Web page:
3. Hi Yannis,

    I also can't really remember much after my 4th birthday and what you say seems to be a common thing. Recently my sister in law (who runs a nursery school) was giving me a lecture about my grandson (and how totally hopeless it all is) when for some strange reason she started demanding I confirm that I also can't remember anything after that age. It was as if she were trying to get me to agree with her that none of us exist before the age of 4 or 5 (so we can all collude in repression)?

    Another interesting thing, There is this theory that we attract to us a recurring 'act out' of our unmet needs. IE: "we are victims of our history" and if anything untoward happens then we must somehow be to blame for the bad outcome. . . (Perhaps it's our 'Karma')?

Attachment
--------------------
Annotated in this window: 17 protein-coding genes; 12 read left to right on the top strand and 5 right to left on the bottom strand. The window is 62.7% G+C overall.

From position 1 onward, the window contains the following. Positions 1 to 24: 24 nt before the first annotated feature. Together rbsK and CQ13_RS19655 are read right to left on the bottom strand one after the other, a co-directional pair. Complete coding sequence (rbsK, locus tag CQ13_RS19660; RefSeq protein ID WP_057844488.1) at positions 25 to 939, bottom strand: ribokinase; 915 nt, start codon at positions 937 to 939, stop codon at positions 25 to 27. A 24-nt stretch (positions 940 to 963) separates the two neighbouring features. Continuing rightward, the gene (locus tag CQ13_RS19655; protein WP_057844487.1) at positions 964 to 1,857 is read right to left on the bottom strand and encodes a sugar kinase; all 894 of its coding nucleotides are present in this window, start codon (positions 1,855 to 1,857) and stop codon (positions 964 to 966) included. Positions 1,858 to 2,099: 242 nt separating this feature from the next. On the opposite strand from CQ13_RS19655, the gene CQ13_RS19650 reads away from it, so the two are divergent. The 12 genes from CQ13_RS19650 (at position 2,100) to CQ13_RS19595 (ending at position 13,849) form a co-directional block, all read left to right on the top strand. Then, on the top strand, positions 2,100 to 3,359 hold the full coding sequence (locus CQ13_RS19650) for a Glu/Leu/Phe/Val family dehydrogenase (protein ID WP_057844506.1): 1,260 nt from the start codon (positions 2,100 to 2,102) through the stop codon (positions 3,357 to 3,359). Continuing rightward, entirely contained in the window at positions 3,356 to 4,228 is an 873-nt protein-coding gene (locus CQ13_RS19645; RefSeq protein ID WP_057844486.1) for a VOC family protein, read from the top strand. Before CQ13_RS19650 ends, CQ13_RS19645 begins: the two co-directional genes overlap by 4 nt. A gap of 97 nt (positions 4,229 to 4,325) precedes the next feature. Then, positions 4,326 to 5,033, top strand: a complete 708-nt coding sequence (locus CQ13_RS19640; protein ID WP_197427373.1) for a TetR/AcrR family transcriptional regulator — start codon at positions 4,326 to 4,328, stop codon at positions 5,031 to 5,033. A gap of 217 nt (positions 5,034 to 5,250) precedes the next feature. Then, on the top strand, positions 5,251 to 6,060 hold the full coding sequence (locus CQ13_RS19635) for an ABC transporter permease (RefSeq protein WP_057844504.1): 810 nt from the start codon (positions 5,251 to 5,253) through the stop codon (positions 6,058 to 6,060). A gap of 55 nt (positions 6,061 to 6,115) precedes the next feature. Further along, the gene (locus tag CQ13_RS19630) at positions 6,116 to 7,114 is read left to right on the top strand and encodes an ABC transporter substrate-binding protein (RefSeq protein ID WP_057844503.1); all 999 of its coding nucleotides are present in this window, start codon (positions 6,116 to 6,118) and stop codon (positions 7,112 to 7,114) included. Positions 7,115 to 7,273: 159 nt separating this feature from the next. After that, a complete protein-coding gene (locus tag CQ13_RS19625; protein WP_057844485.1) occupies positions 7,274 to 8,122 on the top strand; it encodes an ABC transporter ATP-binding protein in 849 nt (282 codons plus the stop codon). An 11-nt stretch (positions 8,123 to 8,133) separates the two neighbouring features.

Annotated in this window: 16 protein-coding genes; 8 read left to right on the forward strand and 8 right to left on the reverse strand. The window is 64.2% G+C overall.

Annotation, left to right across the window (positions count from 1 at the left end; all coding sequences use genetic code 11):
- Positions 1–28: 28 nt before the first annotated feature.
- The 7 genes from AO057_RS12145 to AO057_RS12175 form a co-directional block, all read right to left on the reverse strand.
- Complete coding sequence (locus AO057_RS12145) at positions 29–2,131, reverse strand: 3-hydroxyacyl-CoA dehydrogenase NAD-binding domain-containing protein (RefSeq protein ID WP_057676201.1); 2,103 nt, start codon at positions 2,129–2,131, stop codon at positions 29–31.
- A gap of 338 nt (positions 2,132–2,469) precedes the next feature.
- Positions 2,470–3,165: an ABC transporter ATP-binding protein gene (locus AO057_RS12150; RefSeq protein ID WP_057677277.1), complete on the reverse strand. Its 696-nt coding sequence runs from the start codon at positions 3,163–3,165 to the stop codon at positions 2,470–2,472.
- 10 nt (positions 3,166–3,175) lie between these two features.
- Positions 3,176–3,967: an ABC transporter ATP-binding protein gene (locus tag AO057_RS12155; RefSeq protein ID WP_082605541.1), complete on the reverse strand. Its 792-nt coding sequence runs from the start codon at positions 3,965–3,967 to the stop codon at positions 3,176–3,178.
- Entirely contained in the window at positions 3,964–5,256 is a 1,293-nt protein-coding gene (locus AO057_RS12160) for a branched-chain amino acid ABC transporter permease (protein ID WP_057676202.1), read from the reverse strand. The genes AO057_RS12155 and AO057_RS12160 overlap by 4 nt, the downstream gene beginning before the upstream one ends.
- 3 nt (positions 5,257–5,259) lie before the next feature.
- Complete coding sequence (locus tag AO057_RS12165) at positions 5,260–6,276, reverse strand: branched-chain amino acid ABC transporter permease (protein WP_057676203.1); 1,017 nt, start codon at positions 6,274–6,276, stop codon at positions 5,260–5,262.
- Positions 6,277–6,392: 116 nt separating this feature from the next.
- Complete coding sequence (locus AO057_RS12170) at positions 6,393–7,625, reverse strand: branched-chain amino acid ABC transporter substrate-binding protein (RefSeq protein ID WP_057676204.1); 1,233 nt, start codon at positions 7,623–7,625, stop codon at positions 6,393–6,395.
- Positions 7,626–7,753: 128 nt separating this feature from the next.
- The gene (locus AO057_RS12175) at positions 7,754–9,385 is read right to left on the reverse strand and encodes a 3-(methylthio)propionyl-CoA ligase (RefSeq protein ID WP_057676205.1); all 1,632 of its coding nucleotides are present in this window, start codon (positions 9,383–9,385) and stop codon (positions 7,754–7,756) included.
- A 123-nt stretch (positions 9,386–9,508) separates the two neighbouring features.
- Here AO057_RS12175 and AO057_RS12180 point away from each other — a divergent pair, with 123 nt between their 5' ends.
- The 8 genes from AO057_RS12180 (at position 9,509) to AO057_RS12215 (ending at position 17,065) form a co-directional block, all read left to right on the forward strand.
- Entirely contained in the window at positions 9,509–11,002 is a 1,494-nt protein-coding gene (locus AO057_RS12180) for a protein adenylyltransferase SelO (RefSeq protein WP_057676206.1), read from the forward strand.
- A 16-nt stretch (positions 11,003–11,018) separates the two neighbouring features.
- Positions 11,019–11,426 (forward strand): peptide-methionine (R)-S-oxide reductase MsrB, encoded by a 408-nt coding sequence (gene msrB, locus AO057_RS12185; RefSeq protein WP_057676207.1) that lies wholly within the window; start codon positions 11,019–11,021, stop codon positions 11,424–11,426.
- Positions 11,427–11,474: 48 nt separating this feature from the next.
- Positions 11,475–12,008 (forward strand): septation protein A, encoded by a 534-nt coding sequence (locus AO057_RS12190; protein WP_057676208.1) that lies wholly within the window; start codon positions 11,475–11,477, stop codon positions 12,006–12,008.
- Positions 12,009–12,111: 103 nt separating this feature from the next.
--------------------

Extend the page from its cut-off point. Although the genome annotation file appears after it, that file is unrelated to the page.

Personally I feel this is bullshit based on the illusion of universal free will. IE: If you believe in (so called) 'free will' then of course you can also make simplistic judgements about other people's bad outcomes. . . Very convenient if you are trying to avoid 'resonance' from witnessing something unpleasant. . . -"Oh"- you can say, "She had it coming to her anyway". . . etc, etc. Then you can just walk away. . .

    I think it's true that unmet need shows itself in act outs. . . but this does not mean that people who do relatively well in life don't have a huge pool of pain or are not indeed 'acting out'.

    The way unmet need manifests is multifarious. In so called 'advanced civilisations' the vast majority of people pay large taxes to get other members of society to act out on their behalf. This shows itself in militaristic foreign policy and our addiction to television and the film industry. . . . . All those "Good Tax Payers" aren't acting out are they? No, they just pay others to do it for them. Then when they fall dangerously ill later in life they can 'rest assured' they have 'paid their dues' and let the nurses and doctors take over with vastly expensive processes to prop up their disintegrating existences. But this wouldn't be 'acting out' would it?

    Paul G.

    1. I 'll try to answer it by paragraph, so let's take ... #1
      "Hello to you Paul" ;-)